If an employee hasn’t finished a task but their colleague was the one who did, they don’t congratulate them for it. If they do congratulate them for something they haven’t done by accident, then they apologise, instead of giving a passive-aggressive response. If a manager fails to do that, it may indicate that something is wrong. 


Public humiliation can have a greater impact on the wellbeing of the employee as the “conflict” between them and their manager is now exposed to other individuals. If an employee is publicly humiliated then their mental health is likely to suffer as they are undervalued in front of people they respect. Their productivity will drop as they question their work and their relationship with other colleagues is also likely to suffer.

The quality of their work may also decrease as they don’t believe in their skills anymore and they doubt their achievements. It can also lead to increased absenteeism as the employee no longer feels fulfilled by the tasks they complete. 

Scenario 4: False accusations

This type of power harassment can be minor or extreme. The harasser may accuse another employee of doing something wrong in a task or portraying them as a harasser. In situations like these it can be difficult to tell who did what so it is always advisable to talk to both parties and depending on the severity of the accusations, an investigation may be necessary. At Polonious, we help investigators deal with many types of harassment by giving them a safe space to collect their evidence and automating their workflows. This ensures that all conflict is resolved faster. 

In general, you shouldn’t be so afraid of false accusations – you should look into complaints, sometimes they don’t go anywhere and that can cause tension, but it’s not necessarily power harassment. False accusations can be the result of an employee suspecting something that turns out not to be true. Power harassment in this scenario occurs when the employee deliberately makes false accusations for something they know is not true. 


The impact of false accusations can vary based on their severity. An employee blamed for a mistake they haven’t made may cause the employee to develop resentment against the company. However, more serious accusations can lead the employee to quit and cost the company a lot of expenses in legal fees and procedures.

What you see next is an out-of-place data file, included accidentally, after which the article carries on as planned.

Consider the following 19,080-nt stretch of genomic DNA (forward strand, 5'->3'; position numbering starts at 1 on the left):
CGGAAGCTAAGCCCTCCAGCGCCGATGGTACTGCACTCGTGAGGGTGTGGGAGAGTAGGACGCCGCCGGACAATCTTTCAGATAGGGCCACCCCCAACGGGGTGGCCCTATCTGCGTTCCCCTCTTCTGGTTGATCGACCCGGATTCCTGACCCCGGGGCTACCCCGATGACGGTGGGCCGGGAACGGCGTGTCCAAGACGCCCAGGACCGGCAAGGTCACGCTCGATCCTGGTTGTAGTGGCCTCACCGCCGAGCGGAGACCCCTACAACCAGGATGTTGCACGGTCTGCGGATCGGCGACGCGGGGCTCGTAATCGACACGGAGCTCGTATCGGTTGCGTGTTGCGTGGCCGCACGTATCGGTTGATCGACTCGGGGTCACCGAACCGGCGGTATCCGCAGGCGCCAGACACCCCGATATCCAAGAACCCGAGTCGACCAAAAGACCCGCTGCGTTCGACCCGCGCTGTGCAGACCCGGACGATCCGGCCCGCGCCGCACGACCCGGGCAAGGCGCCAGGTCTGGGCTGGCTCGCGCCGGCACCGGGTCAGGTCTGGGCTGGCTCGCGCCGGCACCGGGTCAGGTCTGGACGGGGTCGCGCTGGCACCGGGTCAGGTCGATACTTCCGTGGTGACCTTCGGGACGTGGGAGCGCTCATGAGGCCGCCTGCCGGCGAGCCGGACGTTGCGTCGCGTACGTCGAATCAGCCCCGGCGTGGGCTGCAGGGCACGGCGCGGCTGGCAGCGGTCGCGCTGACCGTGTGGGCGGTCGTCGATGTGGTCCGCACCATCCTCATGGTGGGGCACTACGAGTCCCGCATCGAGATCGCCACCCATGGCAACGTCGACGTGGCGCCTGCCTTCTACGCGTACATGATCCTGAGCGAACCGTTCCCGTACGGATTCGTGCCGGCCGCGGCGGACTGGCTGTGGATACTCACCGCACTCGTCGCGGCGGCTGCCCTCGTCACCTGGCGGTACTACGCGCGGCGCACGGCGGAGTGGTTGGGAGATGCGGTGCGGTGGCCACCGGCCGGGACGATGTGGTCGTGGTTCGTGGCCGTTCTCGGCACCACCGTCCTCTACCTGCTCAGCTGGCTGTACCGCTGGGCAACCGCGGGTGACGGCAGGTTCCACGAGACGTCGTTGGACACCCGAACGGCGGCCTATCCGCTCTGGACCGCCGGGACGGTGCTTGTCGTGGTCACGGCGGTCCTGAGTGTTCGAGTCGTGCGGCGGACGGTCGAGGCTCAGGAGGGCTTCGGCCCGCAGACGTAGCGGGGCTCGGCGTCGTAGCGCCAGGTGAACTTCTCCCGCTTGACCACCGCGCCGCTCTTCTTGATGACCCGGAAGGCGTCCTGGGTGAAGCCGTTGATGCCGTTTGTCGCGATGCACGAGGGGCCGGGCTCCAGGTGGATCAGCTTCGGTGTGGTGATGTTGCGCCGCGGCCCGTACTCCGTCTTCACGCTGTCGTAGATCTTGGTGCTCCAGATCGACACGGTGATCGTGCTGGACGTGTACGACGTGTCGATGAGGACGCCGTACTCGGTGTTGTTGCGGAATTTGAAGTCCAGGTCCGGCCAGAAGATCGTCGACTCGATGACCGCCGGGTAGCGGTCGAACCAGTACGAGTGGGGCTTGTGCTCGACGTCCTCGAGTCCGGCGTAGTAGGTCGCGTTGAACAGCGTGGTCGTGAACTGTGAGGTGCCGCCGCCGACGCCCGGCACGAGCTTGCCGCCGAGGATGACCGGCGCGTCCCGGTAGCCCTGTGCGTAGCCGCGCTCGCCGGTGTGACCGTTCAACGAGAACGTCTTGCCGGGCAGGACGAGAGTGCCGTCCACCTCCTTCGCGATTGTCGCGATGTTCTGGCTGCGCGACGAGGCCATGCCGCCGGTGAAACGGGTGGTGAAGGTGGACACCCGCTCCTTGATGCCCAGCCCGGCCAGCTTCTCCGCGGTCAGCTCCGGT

The career of the employee and promotion opportunities are also likely to be affected, as the accusations can hold them back. For the company, it means that a potentially highly skilled employee is not getting the recognition they deserve and they are not promoting the right person. 

Preventing power harassment 

People may not speak up against power harassment and accept the uncomfortable situation as a normal part of working. However, that shouldn’t be the case. In the workplace, power harassment shouldn’t be tolerated under any conditions and individuals should be encouraged to report any incident. This will help the company build an environment where everyone feels welcomed, valued and fairly treated. 

Employers should train higher-level staff so they know if they are unintentionally abusing their power while all employees should receive training on how to identify power harassment. The training can focus on power harassment or present it as one type of harassment and explore it among others. This is beneficial as power harassment can also include other types of harassment which will make its impact on the workplace worse. 

As with every unethical behaviour or illegal practice, the company should have zero tolerance against power harassment. Employees who identify power harassment should report it and action needs to be taken. It is advisable that human resources reach out to the employee(s) affected and check in on them and how they are doing. They should mention that employees can share anything they want with them and approach them with a positive attitude. 

Are you looking to investigate power harassment?

As we mentioned, power harassment can be subtle and can be combined with other incidents such as bullying and sexual harassment. Especially in the event of false accusations, an investigation can be helpful in shedding light on what exactly happened.

Our customers rely on Polonious to help their investigators carry out an efficient and successful investigation. We assist investigators with automating their workflows and conducting online interviews. We are ISO 27001 and ISO 9001 certified, highlighting our commitment to providing a high-quality system that is secure. Polonious ensures that all documents uploaded to our system remain confidential and only the right people have access to them. 

Are you looking for a faster turnaround and more efficient investigation? Reach out and book a demo with us!